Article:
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Viewing Thread:
'Announce your search function to the world.'

Thu 09/11/06 at 15:59:
cjh
Regular
"It goes so quickly"
Posts: 4,083
Tell the world about your search function.

People online find what they are looking for mostly via an online search engine, be it Google, Windows Live or Ask. These sites are designed purely to list the rest of the World Wide Web, and so it’s no surprise that web browsers are now coming with their own little search box included.

The new released of Internet Explorer (version 7) and Firefox (version 2) allow for these search boxes to be added to with ease by the web user. If they wish to have more than one search engine within this little box, they can.

But this little box is no longer exclusive to big search engines; anybody can offer up a search function to their own web site, no matter how big or small. If a non-generic search engine type web site (for example, your own) has a search function, you too can offer up yourself to the web browsing public. This little guide will tell you how, using a little XML file containing some code known as OpenSearch.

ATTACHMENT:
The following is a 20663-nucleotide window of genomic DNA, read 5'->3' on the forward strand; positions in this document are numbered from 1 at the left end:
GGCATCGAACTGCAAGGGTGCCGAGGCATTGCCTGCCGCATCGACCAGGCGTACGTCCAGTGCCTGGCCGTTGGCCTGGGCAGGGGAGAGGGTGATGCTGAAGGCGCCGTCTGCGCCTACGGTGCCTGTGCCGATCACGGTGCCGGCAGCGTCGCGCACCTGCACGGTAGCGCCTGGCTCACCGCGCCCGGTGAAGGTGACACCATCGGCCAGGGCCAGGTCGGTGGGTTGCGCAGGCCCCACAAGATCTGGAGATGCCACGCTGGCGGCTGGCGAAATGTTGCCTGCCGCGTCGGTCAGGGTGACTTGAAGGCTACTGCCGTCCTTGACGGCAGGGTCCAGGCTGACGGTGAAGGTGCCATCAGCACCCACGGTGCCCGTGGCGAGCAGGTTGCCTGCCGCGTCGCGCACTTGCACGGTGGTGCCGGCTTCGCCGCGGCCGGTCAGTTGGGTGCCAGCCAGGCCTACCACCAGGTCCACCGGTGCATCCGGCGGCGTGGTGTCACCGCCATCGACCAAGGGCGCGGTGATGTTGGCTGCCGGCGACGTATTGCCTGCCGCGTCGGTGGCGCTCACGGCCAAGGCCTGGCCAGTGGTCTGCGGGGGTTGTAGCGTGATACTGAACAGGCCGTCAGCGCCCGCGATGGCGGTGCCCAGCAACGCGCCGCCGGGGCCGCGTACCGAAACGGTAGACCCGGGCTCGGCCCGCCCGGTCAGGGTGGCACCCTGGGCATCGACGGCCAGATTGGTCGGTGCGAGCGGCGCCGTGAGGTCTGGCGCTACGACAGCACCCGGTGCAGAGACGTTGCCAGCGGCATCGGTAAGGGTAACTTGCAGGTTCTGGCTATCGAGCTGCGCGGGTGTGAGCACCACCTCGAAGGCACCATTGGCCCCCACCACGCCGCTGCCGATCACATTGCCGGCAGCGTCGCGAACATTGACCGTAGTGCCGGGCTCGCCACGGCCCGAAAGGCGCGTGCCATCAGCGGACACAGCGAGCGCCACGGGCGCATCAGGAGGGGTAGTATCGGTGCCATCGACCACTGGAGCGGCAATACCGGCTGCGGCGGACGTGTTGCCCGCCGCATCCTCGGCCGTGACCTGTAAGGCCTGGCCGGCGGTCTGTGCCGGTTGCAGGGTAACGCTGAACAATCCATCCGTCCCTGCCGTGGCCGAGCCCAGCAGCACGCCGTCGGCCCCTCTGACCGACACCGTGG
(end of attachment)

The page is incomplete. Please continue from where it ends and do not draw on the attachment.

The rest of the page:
One such site that offers a non-generic web search function is Freeola, with its cheats, walkthroughs and Internet domain names. It is this type of site and search function that will also benefit users and site owners alike, which is why Freeola offer up their search function using the opensearch method, and so as the main example, we'll be using the search function of the Freeola GetDotted web site, which sells domain name registrations.

Before you continue, you will need to already have a search function based on your web site. This OpenSearch XML file will only create a reference to it for the web user via their browser, so that they can quickly access your search function. Freeola fit this bill, as their search function already exists on their web sites. All we are going to do here is let the user add it to their web browsers search box.